Oct 19, 2017Better at the Bench
When an athlete engages in an exercise incorrectly, the chances for possible injury increase and they lose some of the benefits. That’s why, as a coach, you want to teach athletes the correct technique and movements for each workout. In a video for Elitefts, Dave Tate, CSCS, describes some of the biggest mistakes that athletes make when doing the bench press, as well as how to fix them.
The first mistake athletes make is not staying consistent in the tightness of their grip throughout the entire movement. According to Tate, many times athletes loosen their grip over the duration of the press. On the other hand, some tend to squeeze and loosen their grip on the bar multiple times. For these athletes, it is important to learn to keep their grip firm until the bar is back in its rack.
“You want to make sure, whatever grab you use, you are grabbing the bar as tight as you possibly can. And throughout the whole movement, you squeeze the bar as hard as you can,” says Tate. “… That’s going to help activate and keep the whole body tight.”
This tip leads into the second mistake, which is not keeping the overall body tight. For example, athletes should not move their legs as they carry out a bench press. Instead, they need to find the correct position and keep their legs, as well as the rest of their body, stable.
“You want to make sure that your entire body is tight on the bench, and that you are trying to push your body away from the bar as you push up,” says Tate. “If your body is loose, then all of the energy and strength from your legs isn’t going to transfer over through to the bar.”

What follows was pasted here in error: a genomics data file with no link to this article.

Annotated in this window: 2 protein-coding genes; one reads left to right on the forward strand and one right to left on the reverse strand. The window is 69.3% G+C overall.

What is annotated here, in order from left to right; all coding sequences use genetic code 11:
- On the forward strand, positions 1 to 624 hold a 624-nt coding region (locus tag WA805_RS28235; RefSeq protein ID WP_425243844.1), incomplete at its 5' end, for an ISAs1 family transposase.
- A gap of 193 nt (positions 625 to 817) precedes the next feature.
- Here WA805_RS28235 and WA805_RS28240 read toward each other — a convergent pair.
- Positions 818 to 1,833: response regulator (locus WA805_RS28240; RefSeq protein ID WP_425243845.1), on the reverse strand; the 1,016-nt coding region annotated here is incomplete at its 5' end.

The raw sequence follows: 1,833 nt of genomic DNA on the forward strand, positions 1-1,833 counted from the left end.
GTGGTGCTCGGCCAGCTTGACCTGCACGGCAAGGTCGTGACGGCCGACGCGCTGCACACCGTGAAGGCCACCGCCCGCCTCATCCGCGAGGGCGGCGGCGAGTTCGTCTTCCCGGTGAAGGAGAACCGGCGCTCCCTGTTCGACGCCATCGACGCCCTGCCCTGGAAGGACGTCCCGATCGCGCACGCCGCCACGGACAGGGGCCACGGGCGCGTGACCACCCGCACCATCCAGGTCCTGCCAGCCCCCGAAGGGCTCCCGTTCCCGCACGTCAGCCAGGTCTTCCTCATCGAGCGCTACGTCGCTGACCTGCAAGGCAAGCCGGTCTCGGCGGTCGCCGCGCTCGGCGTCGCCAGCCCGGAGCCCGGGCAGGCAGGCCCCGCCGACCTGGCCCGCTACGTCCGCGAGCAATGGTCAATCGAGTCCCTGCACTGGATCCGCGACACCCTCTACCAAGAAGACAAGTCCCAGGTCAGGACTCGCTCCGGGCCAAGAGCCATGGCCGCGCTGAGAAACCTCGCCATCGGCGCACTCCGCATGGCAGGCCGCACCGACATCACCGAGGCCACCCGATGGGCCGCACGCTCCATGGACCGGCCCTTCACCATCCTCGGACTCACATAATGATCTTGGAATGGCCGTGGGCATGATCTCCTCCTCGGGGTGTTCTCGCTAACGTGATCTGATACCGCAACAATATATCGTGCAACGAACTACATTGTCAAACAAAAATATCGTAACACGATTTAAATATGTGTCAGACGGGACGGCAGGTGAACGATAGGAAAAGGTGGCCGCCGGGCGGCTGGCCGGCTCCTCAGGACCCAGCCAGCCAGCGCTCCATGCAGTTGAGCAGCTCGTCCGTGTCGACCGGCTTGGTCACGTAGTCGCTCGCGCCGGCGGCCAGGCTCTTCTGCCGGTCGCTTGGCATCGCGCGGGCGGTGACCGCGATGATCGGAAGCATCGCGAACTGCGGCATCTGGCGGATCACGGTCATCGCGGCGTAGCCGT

Another common error is incorrect placement of the bar in relation to the wrists. As Tate explains, some athletes are prone to holding the bar either behind or in front of their wrists. To do the bench press correctly, athletes must make sure that the bar is centered with the wrists and in line with the elbow. They should then make sure to carry this alignment throughout the movement.
One of the most frequently made mistakes Tate sees is an athlete bringing the bar out and going through the bench press movement too quickly. Instead of doing this, athletes should take their time and engage in what Tate calls “setting the weight.”
“You’ve got to take the bar out, let the bar settle, and then bench and then [move the bar] back up again,” he says. “… That gives your upper back, your lats, your triceps, and everything time to stabilize and to get set so you will be able to have more pressing power.”